Clinton, show us the real you

Story highlights

  • Ruth Ben-Ghiat: Reaction to Clinton's illness highlights double standard for transparency expected from her and Trump
  • Her campaign needs to better prepare for such dustups, which play to Clinton stereotypes, not strengths, she says
  • Ben-Ghiat: Clinton, show your vulnerable, spiritual, nurturing side to build trust with voters

Ruth Ben-Ghiat is a professor of history and Italian studies at New York University. Her latest book is "Italian Fascism's Empire Cinema." The opinions expressed in this commentary are solely those of the author.

(CNN)The media storm around Democratic presidential nominee Hillary Clinton's "stumble," which was due to heat exposure while she suffers from walking pneumonia, highlights the double standard being applied to Clinton and Trump in terms of transparency and fitness to lead.

It's also further evidence that Clinton's campaign is doing her a disservice by not anticipating such reactions. This minor health event should be a major wake-up call for her advisers as we go into the final stages of this long campaign.
    Clinton's stumble should cause us, as citizens and as human beings, to pause as well. Has the onslaught of messages of hate and division during this campaign damaged us so much as a nation that we can't cross party lines to offer healing thoughts and sympathy for a 68-year-old individual who simply pushed herself momentarily beyond her limit? Jeers and jubilant speculation that Clinton might have Parkinson's or some other disease don't seem the right reactions to the video footage of the event.
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    At the same time, no one should be surprised at the depth of hostility to Clinton, who as America's first female presidential nominee is also a symbol of women who aspire to leadership positions in our country. After all, the Republican nominee, Donald Trump, has been consistent on only a few things during his campaign: stirring up racial animosity for immigrants and all those who don't look, or pray, like him, and insulting women -- like Clinton -- who exist outside his sphere of control.
    Clinton's stumble was a lucky thing for Trump. It played right into a mainstay of his strategy: to delegitimize her by claiming she's weak of body and mind. He's made Clinton's health an issue, while keeping his own health information secret, other than a strangely worded letter from his doctor that raised more questions than it answered. In that sense, his upcoming show-and-tell about his health on Dr. Oz's television show is a good development.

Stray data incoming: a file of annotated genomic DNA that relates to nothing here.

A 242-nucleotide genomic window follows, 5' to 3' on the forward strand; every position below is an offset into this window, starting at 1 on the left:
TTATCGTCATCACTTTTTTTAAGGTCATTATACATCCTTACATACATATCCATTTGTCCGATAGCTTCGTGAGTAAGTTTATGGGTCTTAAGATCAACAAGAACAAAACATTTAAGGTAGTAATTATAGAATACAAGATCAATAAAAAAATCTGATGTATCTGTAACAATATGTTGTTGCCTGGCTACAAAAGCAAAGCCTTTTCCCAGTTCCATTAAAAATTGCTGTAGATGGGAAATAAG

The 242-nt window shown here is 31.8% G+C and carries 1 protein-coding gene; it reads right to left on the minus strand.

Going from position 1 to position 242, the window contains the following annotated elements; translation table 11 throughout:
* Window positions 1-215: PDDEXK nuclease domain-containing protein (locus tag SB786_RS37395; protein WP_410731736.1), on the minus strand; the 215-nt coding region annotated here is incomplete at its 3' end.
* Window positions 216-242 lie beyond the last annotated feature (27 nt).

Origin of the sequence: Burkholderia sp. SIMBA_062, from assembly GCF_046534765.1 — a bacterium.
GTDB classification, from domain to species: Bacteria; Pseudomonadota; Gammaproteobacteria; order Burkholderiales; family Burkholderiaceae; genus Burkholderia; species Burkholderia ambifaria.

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    The Trump campaign has also repeatedly invoked violent imagery in discussing Clinton, feeding the flames of his supporters who publicly wish that her body would meet a painful or terrible end. I don't only speak of his social media followers who pray that she gets cancer, eats poison, or meets with some accident. In July, Trump's "veteran adviser," Al Baldasaro, called for Clinton to be shot for treason.
    Trump himself has made statements that could be interpreted as a wish for harm to come to her. Remember his comment about "Second Amendment" people "taking care" of her?
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    He offered a kind of sequel last Friday at a rally in Florida, when he provided us with the unique spectacle of an American presidential candidate pretending to fire a gun while speaking about his rival. The context was his statement that Clinton is so "protected" that she could "shoot somebody" in public and avoid prosecution, but the result was to remind his supporters of his own January 2016 comment that he could shoot someone on Fifth Avenue in New York and not lose supporters.
    Given this odd and sometimes ominous fixation on her physical person, Clinton might be forgiven for deciding to inform only her "inner circle" about her walking pneumonia and carry on as if she were not ill. Moreover, "powering through" is what Americans do well: We work more hours, and take less vacation, than almost any other nation. How many of us have seen colleagues at the office who really should be home in bed?
    Here's where the value of outside counsel comes in. No one could have predicted Clinton would falter in public, but many of the issues engaged by this event were known triggers of public reaction. Chief among these is the distrust created by the Clinton (all together now) penchant for privacy. The fact that only senior staffers knew she was ill is of little comfort to a public that feels estranged from a woman often seen as cold and remote.
    Clinton's show of vulnerability could have helped the campaign render Clinton more "likeable" to voters. Ingrained habits of nontransparency and protectiveness prevailed, though, and she squandered the opportunity.
    As Clinton recuperates, her campaign might consider the seemingly paradoxical move of occasionally launching a more open, softer Clinton into the fray. By all accounts of the people who have met or know her, this is who Clinton genuinely is -- the Clinton possessed of a deep spirituality, which would surely resonate with voters; the woman we saw at the Democratic Convention, filled with maternal and grandmotherly pride.
    We already know the tough Clinton, who won points for her blazing speech against Trump's mobilization of the alt-right movement. She should be showing the people who must decide upon her as their leader that there is more — that she is also just like them.
    Our former secretary of state is the only candidate fit to lead the country, for reasons not of gender and bodily health but temperament, public service and leadership experience. Greater transparency might seem risky to her campaign, as it will undoubtedly bring greater attacks. It will also help to increase what Clinton needs most at this point: the American public's trust.